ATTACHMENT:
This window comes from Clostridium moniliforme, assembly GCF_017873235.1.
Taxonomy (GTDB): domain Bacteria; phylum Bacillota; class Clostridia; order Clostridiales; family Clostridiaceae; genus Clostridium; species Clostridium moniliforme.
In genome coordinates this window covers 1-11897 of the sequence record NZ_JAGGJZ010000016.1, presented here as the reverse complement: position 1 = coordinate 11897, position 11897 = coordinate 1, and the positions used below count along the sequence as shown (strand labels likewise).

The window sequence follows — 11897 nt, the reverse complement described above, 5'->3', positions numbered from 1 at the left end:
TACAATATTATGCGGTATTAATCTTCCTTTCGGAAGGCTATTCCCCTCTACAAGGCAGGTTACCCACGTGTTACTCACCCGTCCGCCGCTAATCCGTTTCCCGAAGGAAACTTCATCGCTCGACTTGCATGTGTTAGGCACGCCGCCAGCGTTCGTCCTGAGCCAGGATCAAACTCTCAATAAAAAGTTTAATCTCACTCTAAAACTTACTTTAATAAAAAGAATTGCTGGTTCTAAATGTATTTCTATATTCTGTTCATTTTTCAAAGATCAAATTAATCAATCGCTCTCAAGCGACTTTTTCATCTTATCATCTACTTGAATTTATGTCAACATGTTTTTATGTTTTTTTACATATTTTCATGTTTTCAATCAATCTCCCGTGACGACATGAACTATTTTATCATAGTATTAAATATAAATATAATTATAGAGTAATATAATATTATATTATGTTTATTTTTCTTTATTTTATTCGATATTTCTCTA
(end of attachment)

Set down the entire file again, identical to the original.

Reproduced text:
This window comes from Clostridium moniliforme, assembly GCF_017873235.1.
Taxonomy (GTDB): domain Bacteria; phylum Bacillota; class Clostridia; order Clostridiales; family Clostridiaceae; genus Clostridium; species Clostridium moniliforme.
In genome coordinates this window covers 1-11897 of the sequence record NZ_JAGGJZ010000016.1, presented here as the reverse complement: position 1 = coordinate 11897, position 11897 = coordinate 1, and the positions used below count along the sequence as shown (strand labels likewise).

The window sequence follows — 11897 nt, the reverse complement described above, 5'->3', positions numbered from 1 at the left end:
TACAATATTATGCGGTATTAATCTTCCTTTCGGAAGGCTATTCCCCTCTACAAGGCAGGTTACCCACGTGTTACTCACCCGTCCGCCGCTAATCCGTTTCCCGAAGGAAACTTCATCGCTCGACTTGCATGTGTTAGGCACGCCGCCAGCGTTCGTCCTGAGCCAGGATCAAACTCTCAATAAAAAGTTTAATCTCACTCTAAAACTTACTTTAATAAAAAGAATTGCTGGTTCTAAATGTATTTCTATATTCTGTTCATTTTTCAAAGATCAAATTAATCAATCGCTCTCAAGCGACTTTTTCATCTTATCATCTACTTGAATTTATGTCAACATGTTTTTATGTTTTTTTACATATTTTCATGTTTTCAATCAATCTCCCGTGACGACATGAACTATTTTATCATAGTATTAAATATAAATATAATTATAGAGTAATATAATATTATATTATGTTTATTTTTCTTTATTTTATTCGATATTTCTCTA